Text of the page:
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Few players pulled on a national team jersey more than Danny Barrett in 2014. Getting plenty of face time with fans by playing both 7s and 15s regularly, he’s becoming one of America’s favorite Eagles. His hard-charging runs, lethal stiff-arms and bone-crunching shoulder charges are trademark moves.
“I love his combination of he’s a hard-ass who can run over you or run around you,” Eagles coach Mike Tolkin said of Barrett.
“Danny’s going to have moments that really no one else can have. He’s going to have a run where he bumps somebody off and collapses an entire defensive structure,” Cal coach Jack Clark said.
Danny is the youngest in a line of three rugby-playing brothers, all of whom played at Cal. Jim, the oldest, was an All-American prop. Neil was a standout hooker. It was on their high school tour of Ireland that 14-year-old Danny first played rugby.
“One of the boys had gotten hurt, and I said, ‘Hey, if you guys need me, I can throw some boots on and run,’” recalled Danny. “The last kind of five minutes of the last game of the tour I got in, and ever since then it’s been a love affair, really.”
Just as Barrett followed his brothers to Ireland, he followed them to Berkeley, where he became a three-time All-American in the back row.
“Once my older brother got in it opened my eyes to a college career in the game, and once Neil, my middle brother got in, it was, alright, I want to go as well, now,” said Danny. “Pretty much every school I went to my older brothers went there first, so why change it then?”
In 2009, with Danny as a freshman, Neil a junior and Jim a fifth-year senior, all three got on the field together at Ft. Lauderdale Ruggerfest in Florida.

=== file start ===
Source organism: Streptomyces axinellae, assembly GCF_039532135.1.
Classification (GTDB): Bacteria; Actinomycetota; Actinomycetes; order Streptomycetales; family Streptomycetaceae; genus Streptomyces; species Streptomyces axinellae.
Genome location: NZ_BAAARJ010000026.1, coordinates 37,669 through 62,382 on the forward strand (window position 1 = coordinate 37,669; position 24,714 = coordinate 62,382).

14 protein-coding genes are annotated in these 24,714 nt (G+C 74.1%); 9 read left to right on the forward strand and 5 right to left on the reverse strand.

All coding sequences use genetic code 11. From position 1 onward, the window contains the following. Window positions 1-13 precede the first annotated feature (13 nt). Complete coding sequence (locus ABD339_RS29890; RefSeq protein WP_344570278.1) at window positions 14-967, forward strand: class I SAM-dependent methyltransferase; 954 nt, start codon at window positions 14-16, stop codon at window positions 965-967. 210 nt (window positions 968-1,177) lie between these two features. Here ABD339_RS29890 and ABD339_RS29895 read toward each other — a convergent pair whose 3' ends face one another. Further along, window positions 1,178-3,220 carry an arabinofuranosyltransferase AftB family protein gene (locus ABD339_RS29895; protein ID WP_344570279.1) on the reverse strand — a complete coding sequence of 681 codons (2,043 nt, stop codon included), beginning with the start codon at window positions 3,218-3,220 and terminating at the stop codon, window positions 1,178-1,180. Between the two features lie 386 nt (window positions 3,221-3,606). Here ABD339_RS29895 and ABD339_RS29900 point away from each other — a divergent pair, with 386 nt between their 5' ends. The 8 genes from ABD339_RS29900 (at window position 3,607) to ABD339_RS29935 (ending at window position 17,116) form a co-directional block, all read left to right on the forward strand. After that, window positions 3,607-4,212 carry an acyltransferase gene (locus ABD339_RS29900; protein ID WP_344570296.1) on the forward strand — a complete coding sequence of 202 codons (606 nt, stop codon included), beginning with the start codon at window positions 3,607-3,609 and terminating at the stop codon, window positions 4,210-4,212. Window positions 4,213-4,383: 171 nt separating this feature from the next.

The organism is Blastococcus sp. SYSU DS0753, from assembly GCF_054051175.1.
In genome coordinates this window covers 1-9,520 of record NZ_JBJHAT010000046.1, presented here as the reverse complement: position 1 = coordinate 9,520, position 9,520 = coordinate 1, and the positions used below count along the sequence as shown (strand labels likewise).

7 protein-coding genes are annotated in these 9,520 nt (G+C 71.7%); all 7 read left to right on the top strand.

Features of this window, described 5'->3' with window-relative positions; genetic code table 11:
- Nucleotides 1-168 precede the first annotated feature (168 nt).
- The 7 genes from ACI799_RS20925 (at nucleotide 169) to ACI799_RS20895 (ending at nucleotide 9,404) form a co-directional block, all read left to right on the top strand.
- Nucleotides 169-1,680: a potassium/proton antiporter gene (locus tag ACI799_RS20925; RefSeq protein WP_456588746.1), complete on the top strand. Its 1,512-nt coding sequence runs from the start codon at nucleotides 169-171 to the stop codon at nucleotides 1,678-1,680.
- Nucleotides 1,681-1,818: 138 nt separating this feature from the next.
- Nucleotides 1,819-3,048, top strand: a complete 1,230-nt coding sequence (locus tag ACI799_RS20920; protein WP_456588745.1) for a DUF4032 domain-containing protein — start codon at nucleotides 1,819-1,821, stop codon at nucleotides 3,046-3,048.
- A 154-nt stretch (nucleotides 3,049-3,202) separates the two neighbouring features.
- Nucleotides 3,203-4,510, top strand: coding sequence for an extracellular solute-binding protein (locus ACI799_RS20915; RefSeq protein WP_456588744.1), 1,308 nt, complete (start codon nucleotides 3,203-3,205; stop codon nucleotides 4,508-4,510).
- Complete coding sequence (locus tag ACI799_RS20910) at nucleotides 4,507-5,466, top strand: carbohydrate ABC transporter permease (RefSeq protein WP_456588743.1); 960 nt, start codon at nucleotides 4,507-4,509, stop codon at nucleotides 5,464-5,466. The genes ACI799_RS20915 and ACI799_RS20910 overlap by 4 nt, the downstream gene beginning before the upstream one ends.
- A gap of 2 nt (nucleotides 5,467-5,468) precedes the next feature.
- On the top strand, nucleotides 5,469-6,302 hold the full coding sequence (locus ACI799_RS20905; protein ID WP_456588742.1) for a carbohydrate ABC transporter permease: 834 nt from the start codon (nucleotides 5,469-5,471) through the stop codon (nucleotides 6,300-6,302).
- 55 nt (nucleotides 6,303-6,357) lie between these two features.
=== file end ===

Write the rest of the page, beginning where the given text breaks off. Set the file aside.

“It was pretty special for my family. The one thing my junior and senior year of high school was my dad really wanted me to go to Cal, because then it would be all three of us there,” said Danny. “He shed a tear or two when I got accepted, so it was a pretty special moment for them to see us all together on the field.”
Barrett was a highly regarded recruit when he first arrived on campus, and he delivered throughout his career, but not always consistently. You’d see him make a miraculous play then go dormant for half an hour.
“At times he was a bit of an enigma on the field, but keep in mind he would go into games and take them over,” said Clark.
“UBC would come to town, and they were really good, and Danny would take over that game single handedly – just pick up a dirty ball at the base of the scrum and turn it into this penetration phase of rugby we could play off of when we might not have deserved the right to have that high of a quality of a ball. He would just take over a game.”
“He really needs challenges,” added Tolkin, who followed Barrett’s collegiate career from afar. “Because Cal was winning big a lot of the time, my sense of it is he didn’t get up for a lot of those games, but when he needed to, he always did.”
Barrett offers a different explanation.
“I kind of just figured out, probably toward the end of my career at Cal, working through being tired. You can be as fit as you want, but no one’s ever going to be fit enough to play an 80-minute game at such a high level,” he said. “So kind of blocking out the voice in your head and continuing to go is something I just learned and am still kind of learning now.”